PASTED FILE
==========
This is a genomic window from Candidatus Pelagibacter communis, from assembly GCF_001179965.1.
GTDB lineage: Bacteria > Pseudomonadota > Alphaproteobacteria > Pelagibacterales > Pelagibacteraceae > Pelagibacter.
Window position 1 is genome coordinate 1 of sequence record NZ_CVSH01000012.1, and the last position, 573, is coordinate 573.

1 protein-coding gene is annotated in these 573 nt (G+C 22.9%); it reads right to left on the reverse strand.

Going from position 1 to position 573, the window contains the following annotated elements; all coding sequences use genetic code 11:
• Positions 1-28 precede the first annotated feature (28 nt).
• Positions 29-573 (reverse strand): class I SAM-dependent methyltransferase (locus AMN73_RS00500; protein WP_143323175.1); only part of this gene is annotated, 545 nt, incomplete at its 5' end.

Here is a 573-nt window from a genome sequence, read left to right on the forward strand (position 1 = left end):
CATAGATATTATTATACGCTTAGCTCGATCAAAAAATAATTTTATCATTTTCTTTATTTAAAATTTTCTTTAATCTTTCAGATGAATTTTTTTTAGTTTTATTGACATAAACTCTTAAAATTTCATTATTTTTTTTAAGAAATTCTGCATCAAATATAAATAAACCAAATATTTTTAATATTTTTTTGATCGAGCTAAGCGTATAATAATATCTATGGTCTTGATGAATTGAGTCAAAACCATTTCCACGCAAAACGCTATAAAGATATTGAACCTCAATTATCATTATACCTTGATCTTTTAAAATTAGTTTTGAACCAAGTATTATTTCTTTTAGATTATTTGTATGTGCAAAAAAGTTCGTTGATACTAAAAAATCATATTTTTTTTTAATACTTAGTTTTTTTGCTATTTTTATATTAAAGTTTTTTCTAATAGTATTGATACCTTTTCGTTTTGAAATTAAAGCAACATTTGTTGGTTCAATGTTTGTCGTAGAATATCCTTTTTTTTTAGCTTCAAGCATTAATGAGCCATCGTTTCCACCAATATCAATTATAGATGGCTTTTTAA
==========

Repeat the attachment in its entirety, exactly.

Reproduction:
This is a genomic window from Candidatus Pelagibacter communis, from assembly GCF_001179965.1.
GTDB lineage: Bacteria > Pseudomonadota > Alphaproteobacteria > Pelagibacterales > Pelagibacteraceae > Pelagibacter.
Window position 1 is genome coordinate 1 of sequence record NZ_CVSH01000012.1, and the last position, 573, is coordinate 573.

1 protein-coding gene is annotated in these 573 nt (G+C 22.9%); it reads right to left on the reverse strand.

Going from position 1 to position 573, the window contains the following annotated elements; all coding sequences use genetic code 11:
• Positions 1-28 precede the first annotated feature (28 nt).
• Positions 29-573 (reverse strand): class I SAM-dependent methyltransferase (locus AMN73_RS00500; protein WP_143323175.1); only part of this gene is annotated, 545 nt, incomplete at its 5' end.

Here is a 573-nt window from a genome sequence, read left to right on the forward strand (position 1 = left end):
CATAGATATTATTATACGCTTAGCTCGATCAAAAAATAATTTTATCATTTTCTTTATTTAAAATTTTCTTTAATCTTTCAGATGAATTTTTTTTAGTTTTATTGACATAAACTCTTAAAATTTCATTATTTTTTTTAAGAAATTCTGCATCAAATATAAATAAACCAAATATTTTTAATATTTTTTTGATCGAGCTAAGCGTATAATAATATCTATGGTCTTGATGAATTGAGTCAAAACCATTTCCACGCAAAACGCTATAAAGATATTGAACCTCAATTATCATTATACCTTGATCTTTTAAAATTAGTTTTGAACCAAGTATTATTTCTTTTAGATTATTTGTATGTGCAAAAAAGTTCGTTGATACTAAAAAATCATATTTTTTTTTAATACTTAGTTTTTTTGCTATTTTTATATTAAAGTTTTTTCTAATAGTATTGATACCTTTTCGTTTTGAAATTAAAGCAACATTTGTTGGTTCAATGTTTGTCGTAGAATATCCTTTTTTTTTAGCTTCAAGCATTAATGAGCCATCGTTTCCACCAATATCAATTATAGATGGCTTTTTAA